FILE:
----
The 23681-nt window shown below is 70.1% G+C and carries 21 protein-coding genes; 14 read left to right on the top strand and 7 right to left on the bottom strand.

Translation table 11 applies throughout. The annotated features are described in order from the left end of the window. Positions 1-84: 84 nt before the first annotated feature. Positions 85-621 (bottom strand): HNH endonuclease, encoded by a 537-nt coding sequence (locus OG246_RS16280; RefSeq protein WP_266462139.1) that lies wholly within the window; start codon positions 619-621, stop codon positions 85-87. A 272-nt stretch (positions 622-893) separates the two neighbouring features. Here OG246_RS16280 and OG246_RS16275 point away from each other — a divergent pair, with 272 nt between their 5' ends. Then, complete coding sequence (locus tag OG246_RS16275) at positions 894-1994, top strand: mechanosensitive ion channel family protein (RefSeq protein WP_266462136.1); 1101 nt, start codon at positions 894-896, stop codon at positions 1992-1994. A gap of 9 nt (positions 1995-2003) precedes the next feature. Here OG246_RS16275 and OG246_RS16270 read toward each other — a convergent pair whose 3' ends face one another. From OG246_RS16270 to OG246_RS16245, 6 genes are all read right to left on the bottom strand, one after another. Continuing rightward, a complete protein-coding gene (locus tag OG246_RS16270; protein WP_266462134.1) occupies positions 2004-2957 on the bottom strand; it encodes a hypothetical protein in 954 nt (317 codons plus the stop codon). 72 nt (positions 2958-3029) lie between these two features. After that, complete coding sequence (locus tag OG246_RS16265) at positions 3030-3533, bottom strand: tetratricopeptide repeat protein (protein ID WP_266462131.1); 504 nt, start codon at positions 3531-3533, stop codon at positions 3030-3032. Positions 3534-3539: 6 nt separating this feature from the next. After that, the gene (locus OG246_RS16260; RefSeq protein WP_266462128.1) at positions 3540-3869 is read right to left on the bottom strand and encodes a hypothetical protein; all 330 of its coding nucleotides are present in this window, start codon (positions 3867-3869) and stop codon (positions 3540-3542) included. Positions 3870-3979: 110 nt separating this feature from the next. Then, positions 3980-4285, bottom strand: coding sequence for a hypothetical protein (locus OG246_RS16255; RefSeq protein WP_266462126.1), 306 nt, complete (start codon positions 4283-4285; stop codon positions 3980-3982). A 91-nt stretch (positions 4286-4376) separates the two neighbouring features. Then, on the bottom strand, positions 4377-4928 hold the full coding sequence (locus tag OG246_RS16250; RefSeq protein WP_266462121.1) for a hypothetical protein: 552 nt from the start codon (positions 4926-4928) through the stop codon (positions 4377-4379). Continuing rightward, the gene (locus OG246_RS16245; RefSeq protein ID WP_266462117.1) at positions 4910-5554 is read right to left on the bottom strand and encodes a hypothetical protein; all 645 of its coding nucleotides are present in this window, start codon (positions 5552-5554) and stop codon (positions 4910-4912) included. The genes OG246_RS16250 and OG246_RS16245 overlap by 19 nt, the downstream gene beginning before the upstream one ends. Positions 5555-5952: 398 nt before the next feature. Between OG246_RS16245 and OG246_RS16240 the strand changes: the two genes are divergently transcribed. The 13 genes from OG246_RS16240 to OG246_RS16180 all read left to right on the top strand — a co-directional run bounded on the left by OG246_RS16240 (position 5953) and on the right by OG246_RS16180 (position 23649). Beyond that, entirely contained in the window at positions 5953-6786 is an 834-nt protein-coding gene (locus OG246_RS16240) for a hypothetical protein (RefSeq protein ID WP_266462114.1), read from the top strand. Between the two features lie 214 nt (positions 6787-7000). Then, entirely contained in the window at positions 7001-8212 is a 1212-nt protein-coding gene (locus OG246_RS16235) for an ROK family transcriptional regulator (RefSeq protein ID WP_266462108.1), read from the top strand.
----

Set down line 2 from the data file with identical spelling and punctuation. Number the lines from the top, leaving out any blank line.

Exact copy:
Translation table 11 applies throughout. The annotated features are described in order from the left end of the window. Positions 1-84: 84 nt before the first annotated feature. Positions 85-621 (bottom strand): HNH endonuclease, encoded by a 537-nt coding sequence (locus OG246_RS16280; RefSeq protein WP_266462139.1) that lies wholly within the window; start codon positions 619-621, stop codon positions 85-87. A 272-nt stretch (positions 622-893) separates the two neighbouring features. Here OG246_RS16280 and OG246_RS16275 point away from each other — a divergent pair, with 272 nt between their 5' ends. Then, complete coding sequence (locus tag OG246_RS16275) at positions 894-1994, top strand: mechanosensitive ion channel family protein (RefSeq protein WP_266462136.1); 1101 nt, start codon at positions 894-896, stop codon at positions 1992-1994. A gap of 9 nt (positions 1995-2003) precedes the next feature. Here OG246_RS16275 and OG246_RS16270 read toward each other — a convergent pair whose 3' ends face one another. From OG246_RS16270 to OG246_RS16245, 6 genes are all read right to left on the bottom strand, one after another. Continuing rightward, a complete protein-coding gene (locus tag OG246_RS16270; protein WP_266462134.1) occupies positions 2004-2957 on the bottom strand; it encodes a hypothetical protein in 954 nt (317 codons plus the stop codon). 72 nt (positions 2958-3029) lie between these two features. After that, complete coding sequence (locus tag OG246_RS16265) at positions 3030-3533, bottom strand: tetratricopeptide repeat protein (protein ID WP_266462131.1); 504 nt, start codon at positions 3531-3533, stop codon at positions 3030-3032. Positions 3534-3539: 6 nt separating this feature from the next. After that, the gene (locus OG246_RS16260; RefSeq protein WP_266462128.1) at positions 3540-3869 is read right to left on the bottom strand and encodes a hypothetical protein; all 330 of its coding nucleotides are present in this window, start codon (positions 3867-3869) and stop codon (positions 3540-3542) included. Positions 3870-3979: 110 nt separating this feature from the next. Then, positions 3980-4285, bottom strand: coding sequence for a hypothetical protein (locus OG246_RS16255; RefSeq protein WP_266462126.1), 306 nt, complete (start codon positions 4283-4285; stop codon positions 3980-3982). A 91-nt stretch (positions 4286-4376) separates the two neighbouring features. Then, on the bottom strand, positions 4377-4928 hold the full coding sequence (locus tag OG246_RS16250; RefSeq protein WP_266462121.1) for a hypothetical protein: 552 nt from the start codon (positions 4926-4928) through the stop codon (positions 4377-4379). Continuing rightward, the gene (locus OG246_RS16245; RefSeq protein ID WP_266462117.1) at positions 4910-5554 is read right to left on the bottom strand and encodes a hypothetical protein; all 645 of its coding nucleotides are present in this window, start codon (positions 5552-5554) and stop codon (positions 4910-4912) included. The genes OG246_RS16250 and OG246_RS16245 overlap by 19 nt, the downstream gene beginning before the upstream one ends. Positions 5555-5952: 398 nt before the next feature. Between OG246_RS16245 and OG246_RS16240 the strand changes: the two genes are divergently transcribed. The 13 genes from OG246_RS16240 to OG246_RS16180 all read left to right on the top strand — a co-directional run bounded on the left by OG246_RS16240 (position 5953) and on the right by OG246_RS16180 (position 23649). Beyond that, entirely contained in the window at positions 5953-6786 is an 834-nt protein-coding gene (locus OG246_RS16240) for a hypothetical protein (RefSeq protein ID WP_266462114.1), read from the top strand. Between the two features lie 214 nt (positions 6787-7000). Then, entirely contained in the window at positions 7001-8212 is a 1212-nt protein-coding gene (locus OG246_RS16235) for an ROK family transcriptional regulator (RefSeq protein ID WP_266462108.1), read from the top strand.